Nanoelectrode lithography : modelling, experimental validation and instrumentation

Student thesis: Doctoral Thesis


Continuous rapid shrinking of feature size made the authorities to seek alternative patterning methods as the conventional photolithography process is reaching its intrinsic resolution limit. In this regard, some promising techniques have been proposed as the next generation lithography (NGL) that have the potentials to achieve both high volume production and very high resolution. Among them, several methods such as Extreme Ultraviolet Lithography (EUVL), Electron Beam lithography (EBL), Nanoimprint Lithography (NIL), Directed Self Assembly (DSA) and Scanning Probe Lithography (SPL) have demonstrated excellent potentials as promising candidates for future industrial nanofabrication. However, all these technologies are in their development phases and still need further work to overcome some challenges in terms of flexibility, uniformity, high throughput, high resolution, high reliability, high- efficiency, defectivity, and cost of ownership. On the other hand, nanoelectrode nanolithography (NEL) has been developed in the laboratory and demonstrated as an efficient lithographic tool. It has been strengthened in recent years as one of the most promising methods due to its high reproducibility, low cost, and ability to manufacture nano-sized structures. This method is based on the spatial confinement of the anodic oxidation between a conductive stamp and the sample surface. However, the non-uniformity issue severely limits the existing nanoelectrode lithography to be applied for large area nanopatterning. Besides, other issues such as stamp lifetime and low-cost stamp fabrication method need to be addressed to make this lithography technique viable for commercial applications. A clear and explicit understanding of the mechanism at a molecular level helps to improve this technique. Therefore, this PhD thesis firstly aims to gain an in-depth understanding of nanoscale mechanisms involved in the anodic oxidation process and the parametric influence in nanoelectrode lithography through molecular dynamics (MD) simulations. To do this, three-dimensional MD models of oxidation nanocell were developed, and a reactive force field (ReaxFF) was adopted to describe the interactions between atoms. The MD simulations were implemented in LAMMPS software and were performed by using a High-Performance Computing (HPC) service, ARCHIE-WeSt. The simulation results demonstrated two forms of adsorption of water molecules: molecular adsorption and dissociative adsorption. After breaking the adsorbed hydroxyls, the oxygen atoms insert into the substrate to form the Si−O−Si bonds so as to make the surface oxidized. A linear dependency of the electric field intensity on oxidation growth was observed. The relative humidity also showed the same linear behavior after a certain value (40%). The simulation results have been compared qualitatively with the experimental results, and they show in good agreement. MD simulation results also showed that the crystallographic orientation of the substrate has a great impact on the oxidation process. It was revealed that the thickness of the oxide film and the initial oxygen diffusion rate follow an order of (100) > (110) > (111) at lower electric field intensities. It also confirmed that surfaces with higher surface energy are more reactive at lower electric field intensity. Crossovers occurred at a higher electric field intensity (7 V/nm) under which the thickness of the oxide film yields an order of T(110) > T(100) > T(111). Atomic force microscope (AFM) oxidation experiments were performed to validate these results, which showed different orders for the (100) and (111) substrates, while (110) remained the largest for the oxide thickness. A good correlation has been found between the oxide growth and the orientation-dependent parameters where the oxide growth is proportional to the areal density of the surfaces. The oxide growth also follows the relative order of the activation energies, which could be another controlling factor for the oxide growth. However, the differences between simulation and experimental results probably relate to the empirical potential as well as different time and spatial scales of the process. Another objective of this thesis is to develop a new NEL process with a brass stamp that does not require conductive layer deposition. The brass material was chosen as it has high elastic modulus and high breaking strength, which ensures higher life expectancy. Therefore, this thesis reports the feasibility of using brass materials as the conductive stamps for NEL to shorten the process steps and reduce the production cost. The fabrication of nanostructures on the brass stamp was performed on a single point diamond turning (SPDT) machine. Some burrs were formed during the machining process, that prohibit the stamps from achieving a homogeneous contact with the substrates. Oxidation experiments were carried out with a home built NEL system. The results showed that an introduction of a thin layer of polymer (PS-OH) on the silicon substrate could improve the contact uniformity so as the oxidation. Finally, a rolling nanoelectrode lithography process was proposed, for the first time, to scale up the nanoelectrode lithography technique for large-area nanofabrication. A test-bed was developed to realize uniform pressure distribution over the whole contact area so that the local oxidation process occurs uniformly over a large area of the samples. A brass roller wrapped with a fabricated polycarbonate strip has been used as a stamp to generate nanopatterns on a silicon surface. The experimental results indicated that a significant improvement in pattern uniformity compared to the other results was obtained with the conventional NEL process. Moreover, the impact of pattern direction has been investigated, which shows no significant variation in the oxide pattern. Lastly, the rolling speed and the applied bias voltage were identified as the primary control parameters for the oxide growth.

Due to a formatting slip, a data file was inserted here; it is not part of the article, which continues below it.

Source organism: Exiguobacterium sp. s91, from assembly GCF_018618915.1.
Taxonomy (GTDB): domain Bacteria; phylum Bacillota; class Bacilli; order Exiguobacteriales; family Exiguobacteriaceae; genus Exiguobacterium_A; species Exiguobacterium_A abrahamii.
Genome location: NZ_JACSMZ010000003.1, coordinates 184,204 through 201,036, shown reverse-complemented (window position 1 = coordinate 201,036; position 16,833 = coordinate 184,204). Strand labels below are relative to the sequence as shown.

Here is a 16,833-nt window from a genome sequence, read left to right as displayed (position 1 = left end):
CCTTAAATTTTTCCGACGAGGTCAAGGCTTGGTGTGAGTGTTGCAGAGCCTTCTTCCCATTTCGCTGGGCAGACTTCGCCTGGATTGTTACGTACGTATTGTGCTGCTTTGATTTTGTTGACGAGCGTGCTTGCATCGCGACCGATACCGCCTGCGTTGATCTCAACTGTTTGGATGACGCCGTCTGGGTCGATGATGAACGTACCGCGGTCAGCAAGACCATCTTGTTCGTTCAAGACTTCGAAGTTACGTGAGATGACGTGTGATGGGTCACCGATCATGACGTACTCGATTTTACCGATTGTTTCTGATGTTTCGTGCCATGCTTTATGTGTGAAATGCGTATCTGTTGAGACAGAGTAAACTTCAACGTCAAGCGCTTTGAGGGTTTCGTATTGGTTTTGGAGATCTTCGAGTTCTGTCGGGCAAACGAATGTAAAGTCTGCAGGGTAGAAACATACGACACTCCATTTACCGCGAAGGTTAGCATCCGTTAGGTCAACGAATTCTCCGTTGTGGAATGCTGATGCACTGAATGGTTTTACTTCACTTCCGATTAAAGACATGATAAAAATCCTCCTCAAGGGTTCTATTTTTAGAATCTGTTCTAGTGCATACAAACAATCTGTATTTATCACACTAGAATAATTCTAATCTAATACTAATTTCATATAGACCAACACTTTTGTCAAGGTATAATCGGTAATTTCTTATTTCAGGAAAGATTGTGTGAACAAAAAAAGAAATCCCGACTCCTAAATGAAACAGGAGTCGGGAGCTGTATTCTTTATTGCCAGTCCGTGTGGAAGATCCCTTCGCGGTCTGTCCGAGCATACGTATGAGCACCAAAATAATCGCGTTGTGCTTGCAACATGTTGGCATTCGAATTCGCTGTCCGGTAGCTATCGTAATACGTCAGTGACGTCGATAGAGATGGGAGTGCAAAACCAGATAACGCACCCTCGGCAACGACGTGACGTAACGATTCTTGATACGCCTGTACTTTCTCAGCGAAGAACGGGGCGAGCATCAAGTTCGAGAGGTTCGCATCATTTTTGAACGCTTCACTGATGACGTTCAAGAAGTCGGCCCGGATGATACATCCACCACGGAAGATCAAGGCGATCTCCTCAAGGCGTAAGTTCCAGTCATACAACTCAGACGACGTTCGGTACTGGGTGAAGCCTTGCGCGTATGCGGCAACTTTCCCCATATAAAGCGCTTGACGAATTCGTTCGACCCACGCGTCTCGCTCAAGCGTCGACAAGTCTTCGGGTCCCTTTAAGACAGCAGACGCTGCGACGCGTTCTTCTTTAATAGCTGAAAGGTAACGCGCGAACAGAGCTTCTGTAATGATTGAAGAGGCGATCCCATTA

Date of Award28 Jul 2020
Original languageEnglish
Awarding Institution
  • University Of Strathclyde
SponsorsUniversity of Strathclyde
SupervisorXichun Luo (Supervisor) & Yi Qin (Supervisor)